New Brunswick

'Iconic' Salisbury market building a writeoff after fire, chief says

The Green Pig Country Market in Salisbury was destroyed by a fire Monday night.

Green Pig Country Market in Moncton area was ablaze Monday night

A charred storefront with some flowers and pumkins still intact.
The fire at the Green Pig Country Market started in a new addition in the back and spread to the front of the store, according to Salisbury fire Chief Bradley McLeod. (The Green Pig Country Market/Facebook)

A community meeting place and popular spot for people stopping off the highway near Moncton was destroyed by fire Monday night.

The Green Pig Country Market in Salisbury was popular for its café and bakery, fresh produce, nodding sunflowers and intricate corn maze.

Rob Campbell, mayor of Salisbury, said the market is "part of the fabric of the community."

Speaking to Information Morning Moncton, Campbell called the Green Pig the "economic backbone for the community."

He cited the tens of thousands of people who attend the annual Sunflower Festival, make their way through the corn maze and bring their children to enjoy the play structures.

The parking lot was often jammed with vehicles as tourists pulled in for a break from the road, and local people stopped by to pick up a loaf of fresh bread or a pumpkin for display.

Arial shot of a corn maze.
The Green Pig Country Market's corn maze was not damaged by the fire. (Shane Fowler/CBC)

Campbell said Tuesday he's thankful no one was hurt.

The owners will be trying to get the business up and running again, he said, adding that recovery is important, especially since the business employs more than 40 people.

The Green Pig also has a farm attached. Since it's harvest season, Campbell said efforts are already underway to keep harvesting the crops and to sell them from trailers to make sure they don't go to waste.

"The owners are resilient and we will rise again," Campbell said.

A burned and broken down wooden building, covered in ash.
Flames charred the interior of the Green Pig, which Salisbury Mayor Rod Campbell called the economic backbone of the community. (The Green Pig Country Market/Facebook)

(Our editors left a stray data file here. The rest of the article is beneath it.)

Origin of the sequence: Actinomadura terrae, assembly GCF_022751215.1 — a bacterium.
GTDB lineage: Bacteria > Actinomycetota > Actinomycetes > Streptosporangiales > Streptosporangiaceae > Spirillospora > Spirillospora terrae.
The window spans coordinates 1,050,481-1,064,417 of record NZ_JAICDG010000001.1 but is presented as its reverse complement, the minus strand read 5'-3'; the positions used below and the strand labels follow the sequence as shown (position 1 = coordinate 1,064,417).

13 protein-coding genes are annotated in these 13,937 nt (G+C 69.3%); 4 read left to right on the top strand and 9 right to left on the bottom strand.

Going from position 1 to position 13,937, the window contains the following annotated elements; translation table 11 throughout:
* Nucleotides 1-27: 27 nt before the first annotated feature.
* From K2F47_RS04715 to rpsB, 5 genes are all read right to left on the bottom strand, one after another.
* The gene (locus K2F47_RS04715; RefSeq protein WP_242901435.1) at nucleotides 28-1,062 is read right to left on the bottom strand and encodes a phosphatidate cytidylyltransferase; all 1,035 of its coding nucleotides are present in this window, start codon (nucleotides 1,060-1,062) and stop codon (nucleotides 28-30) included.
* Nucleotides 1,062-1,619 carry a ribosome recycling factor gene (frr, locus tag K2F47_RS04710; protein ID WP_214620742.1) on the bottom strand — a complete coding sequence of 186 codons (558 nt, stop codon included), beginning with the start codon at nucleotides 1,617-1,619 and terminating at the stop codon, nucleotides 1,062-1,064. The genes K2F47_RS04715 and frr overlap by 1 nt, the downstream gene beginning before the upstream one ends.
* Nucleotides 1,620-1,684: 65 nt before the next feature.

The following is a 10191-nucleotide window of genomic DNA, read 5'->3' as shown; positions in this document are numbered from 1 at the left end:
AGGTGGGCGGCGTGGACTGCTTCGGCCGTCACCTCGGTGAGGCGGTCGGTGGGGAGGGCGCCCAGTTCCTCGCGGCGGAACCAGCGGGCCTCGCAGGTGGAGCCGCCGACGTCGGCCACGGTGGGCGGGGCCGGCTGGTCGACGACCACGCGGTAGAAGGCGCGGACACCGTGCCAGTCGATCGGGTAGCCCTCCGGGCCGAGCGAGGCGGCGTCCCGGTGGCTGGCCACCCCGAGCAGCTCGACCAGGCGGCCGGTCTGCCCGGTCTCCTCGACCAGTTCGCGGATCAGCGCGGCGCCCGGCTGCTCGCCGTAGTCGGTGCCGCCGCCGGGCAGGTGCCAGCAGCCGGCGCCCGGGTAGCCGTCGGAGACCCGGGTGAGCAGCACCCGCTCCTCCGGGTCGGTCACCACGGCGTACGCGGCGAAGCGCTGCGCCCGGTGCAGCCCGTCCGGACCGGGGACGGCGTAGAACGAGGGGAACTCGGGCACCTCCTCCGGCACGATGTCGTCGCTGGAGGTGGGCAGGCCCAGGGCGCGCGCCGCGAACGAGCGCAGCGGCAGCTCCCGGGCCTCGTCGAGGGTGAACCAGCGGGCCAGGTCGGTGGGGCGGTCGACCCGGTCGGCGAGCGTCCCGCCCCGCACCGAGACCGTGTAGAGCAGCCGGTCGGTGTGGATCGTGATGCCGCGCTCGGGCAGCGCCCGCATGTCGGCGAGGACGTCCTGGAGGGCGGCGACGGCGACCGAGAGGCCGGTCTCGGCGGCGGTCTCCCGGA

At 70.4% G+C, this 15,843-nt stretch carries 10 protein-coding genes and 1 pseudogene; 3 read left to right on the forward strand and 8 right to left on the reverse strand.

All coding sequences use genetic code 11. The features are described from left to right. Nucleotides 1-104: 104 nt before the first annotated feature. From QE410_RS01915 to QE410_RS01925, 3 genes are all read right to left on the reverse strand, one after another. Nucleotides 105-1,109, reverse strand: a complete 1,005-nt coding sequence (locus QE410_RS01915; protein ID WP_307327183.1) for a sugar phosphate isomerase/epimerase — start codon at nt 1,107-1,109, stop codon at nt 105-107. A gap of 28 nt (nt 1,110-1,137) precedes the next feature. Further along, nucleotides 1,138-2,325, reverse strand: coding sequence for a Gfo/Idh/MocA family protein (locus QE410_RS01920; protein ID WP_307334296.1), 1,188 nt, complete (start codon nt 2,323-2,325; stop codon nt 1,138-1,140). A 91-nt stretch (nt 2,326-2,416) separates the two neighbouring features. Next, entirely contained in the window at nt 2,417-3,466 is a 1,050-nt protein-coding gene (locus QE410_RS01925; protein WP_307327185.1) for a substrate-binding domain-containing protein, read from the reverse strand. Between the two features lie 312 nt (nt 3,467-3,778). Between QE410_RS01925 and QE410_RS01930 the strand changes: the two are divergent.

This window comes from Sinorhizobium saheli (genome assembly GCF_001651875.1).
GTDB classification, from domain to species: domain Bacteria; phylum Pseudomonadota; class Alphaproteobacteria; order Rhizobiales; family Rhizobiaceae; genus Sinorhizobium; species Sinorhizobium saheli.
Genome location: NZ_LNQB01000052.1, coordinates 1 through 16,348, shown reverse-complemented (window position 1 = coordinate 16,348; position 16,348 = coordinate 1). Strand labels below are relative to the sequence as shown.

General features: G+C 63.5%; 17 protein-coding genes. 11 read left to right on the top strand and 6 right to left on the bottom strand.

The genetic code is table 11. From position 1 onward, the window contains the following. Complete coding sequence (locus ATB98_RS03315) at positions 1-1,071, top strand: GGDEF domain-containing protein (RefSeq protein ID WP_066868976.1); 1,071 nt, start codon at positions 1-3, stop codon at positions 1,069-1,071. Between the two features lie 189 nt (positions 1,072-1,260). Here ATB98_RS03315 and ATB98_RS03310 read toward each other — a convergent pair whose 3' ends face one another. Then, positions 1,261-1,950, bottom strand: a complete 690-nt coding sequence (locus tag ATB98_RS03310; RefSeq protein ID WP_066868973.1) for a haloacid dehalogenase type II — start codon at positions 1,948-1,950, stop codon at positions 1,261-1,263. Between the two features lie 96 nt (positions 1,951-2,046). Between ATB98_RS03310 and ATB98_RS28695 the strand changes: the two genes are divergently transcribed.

Bradley McLeod, the Salisbury fire chief, said firefighters received a call about smoke in the area at around 7:50 p.m. Monday.

"As soon as we got up to the Green Pig and pulled up into the driveway, we could see that it had flames coming through the back," he said.

He said the fire started between a new addition at the back of the building and the building itself. He said the wind blew flames into the store, which caught fire.

The café and bakery were damaged by the flames, and the rest of the building has extensive smoke damage. On the outside, the building looks as if it's still up, but as soon as you walk in the front door, "everything is burned inside."

Arial shot of a building with collapsed roof, showing charred insides.
Campbell said the market owners will try to get it up and running again. (Shane Fowler/CBC)

"It's probably going to be a total writeoff because of the smoke damage and a lot of the heat damage. … The fire got up to the attic space, so a lot of the trusses were burned," McLeod said.

The cause of the fire is not known.

A large flame in the background rises from a one-storey building with stands of pumkins and gourds in the fireground.
Salisbury Fire Rescue said crews from Petitcodiac, Havelock, Elgin, Moncton and Riverview helped fight the blaze at the Green Pig. (Salisbury Fire Rescue/Facebook)

"Last night Salisbury lost an iconic business," the fire department said in a social media post.

"We were joined by crews from Petitcodiac, Havelock, Elgin, Moncton and Riverview to fight this blaze. Everyone came together and worked flawlessly."

With files from Pierre Philippe LeBlanc, Radio-Canada

Comments

To encourage thoughtful and respectful conversations, first and last names will appear with each submission to CBC/Radio-Canada's online communities (except in children and youth-oriented communities). Pseudonyms will no longer be permitted.

By submitting a comment, you accept that CBC has the right to reproduce and publish that comment in whole or in part, in any manner CBC chooses. Please note that CBC does not endorse the opinions expressed in comments. Comments on this story are moderated according to our Submission Guidelines. Comments are welcome while open. We reserve the right to close comments at any time.

Become a CBC Member

Join the conversation  Create account

Already have an account?

now